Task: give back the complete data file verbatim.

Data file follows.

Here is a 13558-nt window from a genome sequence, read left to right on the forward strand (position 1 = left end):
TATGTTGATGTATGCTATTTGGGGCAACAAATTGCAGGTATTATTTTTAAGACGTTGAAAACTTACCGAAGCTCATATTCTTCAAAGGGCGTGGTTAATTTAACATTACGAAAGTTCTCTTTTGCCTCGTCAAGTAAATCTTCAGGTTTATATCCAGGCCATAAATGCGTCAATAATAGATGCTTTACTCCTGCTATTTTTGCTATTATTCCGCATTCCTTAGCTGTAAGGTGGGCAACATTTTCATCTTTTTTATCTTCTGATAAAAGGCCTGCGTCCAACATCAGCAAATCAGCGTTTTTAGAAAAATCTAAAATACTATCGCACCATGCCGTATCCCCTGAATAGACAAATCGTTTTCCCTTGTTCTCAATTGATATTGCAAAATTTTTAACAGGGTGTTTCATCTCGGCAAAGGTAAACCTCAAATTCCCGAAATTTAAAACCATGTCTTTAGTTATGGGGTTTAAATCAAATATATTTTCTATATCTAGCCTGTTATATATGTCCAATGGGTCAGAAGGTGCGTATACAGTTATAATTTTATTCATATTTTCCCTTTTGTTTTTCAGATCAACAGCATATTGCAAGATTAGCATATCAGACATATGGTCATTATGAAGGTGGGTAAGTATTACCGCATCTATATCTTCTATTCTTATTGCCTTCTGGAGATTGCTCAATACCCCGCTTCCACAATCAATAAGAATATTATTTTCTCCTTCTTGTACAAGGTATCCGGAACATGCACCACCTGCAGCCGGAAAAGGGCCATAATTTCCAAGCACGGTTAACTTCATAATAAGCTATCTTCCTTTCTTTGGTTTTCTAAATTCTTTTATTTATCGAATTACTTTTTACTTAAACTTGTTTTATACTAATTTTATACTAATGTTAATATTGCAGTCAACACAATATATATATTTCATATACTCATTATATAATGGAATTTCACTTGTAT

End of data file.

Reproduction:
Here is a 13558-nt window from a genome sequence, read left to right on the forward strand (position 1 = left end):
TATGTTGATGTATGCTATTTGGGGCAACAAATTGCAGGTATTATTTTTAAGACGTTGAAAACTTACCGAAGCTCATATTCTTCAAAGGGCGTGGTTAATTTAACATTACGAAAGTTCTCTTTTGCCTCGTCAAGTAAATCTTCAGGTTTATATCCAGGCCATAAATGCGTCAATAATAGATGCTTTACTCCTGCTATTTTTGCTATTATTCCGCATTCCTTAGCTGTAAGGTGGGCAACATTTTCATCTTTTTTATCTTCTGATAAAAGGCCTGCGTCCAACATCAGCAAATCAGCGTTTTTAGAAAAATCTAAAATACTATCGCACCATGCCGTATCCCCTGAATAGACAAATCGTTTTCCCTTGTTCTCAATTGATATTGCAAAATTTTTAACAGGGTGTTTCATCTCGGCAAAGGTAAACCTCAAATTCCCGAAATTTAAAACCATGTCTTTAGTTATGGGGTTTAAATCAAATATATTTTCTATATCTAGCCTGTTATATATGTCCAATGGGTCAGAAGGTGCGTATACAGTTATAATTTTATTCATATTTTCCCTTTTGTTTTTCAGATCAACAGCATATTGCAAGATTAGCATATCAGACATATGGTCATTATGAAGGTGGGTAAGTATTACCGCATCTATATCTTCTATTCTTATTGCCTTCTGGAGATTGCTCAATACCCCGCTTCCACAATCAATAAGAATATTATTTTCTCCTTCTTGTACAAGGTATCCGGAACATGCACCACCTGCAGCCGGAAAAGGGCCATAATTTCCAAGCACGGTTAACTTCATAATAAGCTATCTTCCTTTCTTTGGTTTTCTAAATTCTTTTATTTATCGAATTACTTTTTACTTAAACTTGTTTTATACTAATTTTATACTAATGTTAATATTGCAGTCAACACAATATATATATTTCATATACTCATTATATAATGGAATTTCACTTGTAT